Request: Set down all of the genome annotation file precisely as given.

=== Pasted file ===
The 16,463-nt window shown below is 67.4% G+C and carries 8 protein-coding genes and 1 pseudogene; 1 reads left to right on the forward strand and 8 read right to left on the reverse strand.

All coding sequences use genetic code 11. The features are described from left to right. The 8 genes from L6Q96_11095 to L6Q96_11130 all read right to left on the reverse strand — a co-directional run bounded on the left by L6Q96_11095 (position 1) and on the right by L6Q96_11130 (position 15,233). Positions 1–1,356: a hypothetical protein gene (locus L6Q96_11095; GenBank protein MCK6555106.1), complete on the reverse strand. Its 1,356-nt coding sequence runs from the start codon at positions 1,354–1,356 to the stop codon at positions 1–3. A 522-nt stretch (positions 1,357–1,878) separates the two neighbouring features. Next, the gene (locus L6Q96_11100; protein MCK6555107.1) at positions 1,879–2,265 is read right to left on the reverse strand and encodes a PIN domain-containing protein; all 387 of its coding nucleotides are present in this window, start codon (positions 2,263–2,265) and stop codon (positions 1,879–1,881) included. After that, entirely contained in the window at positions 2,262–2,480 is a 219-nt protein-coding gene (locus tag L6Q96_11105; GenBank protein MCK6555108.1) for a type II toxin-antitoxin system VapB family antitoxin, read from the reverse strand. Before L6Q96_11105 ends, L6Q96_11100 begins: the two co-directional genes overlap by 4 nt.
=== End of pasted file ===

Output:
The 16,463-nt window shown below is 67.4% G+C and carries 8 protein-coding genes and 1 pseudogene; 1 reads left to right on the forward strand and 8 read right to left on the reverse strand.

All coding sequences use genetic code 11. The features are described from left to right. The 8 genes from L6Q96_11095 to L6Q96_11130 all read right to left on the reverse strand — a co-directional run bounded on the left by L6Q96_11095 (position 1) and on the right by L6Q96_11130 (position 15,233). Positions 1–1,356: a hypothetical protein gene (locus L6Q96_11095; GenBank protein MCK6555106.1), complete on the reverse strand. Its 1,356-nt coding sequence runs from the start codon at positions 1,354–1,356 to the stop codon at positions 1–3. A 522-nt stretch (positions 1,357–1,878) separates the two neighbouring features. Next, the gene (locus L6Q96_11100; protein MCK6555107.1) at positions 1,879–2,265 is read right to left on the reverse strand and encodes a PIN domain-containing protein; all 387 of its coding nucleotides are present in this window, start codon (positions 2,263–2,265) and stop codon (positions 1,879–1,881) included. After that, entirely contained in the window at positions 2,262–2,480 is a 219-nt protein-coding gene (locus tag L6Q96_11105; GenBank protein MCK6555108.1) for a type II toxin-antitoxin system VapB family antitoxin, read from the reverse strand. Before L6Q96_11105 ends, L6Q96_11100 begins: the two co-directional genes overlap by 4 nt.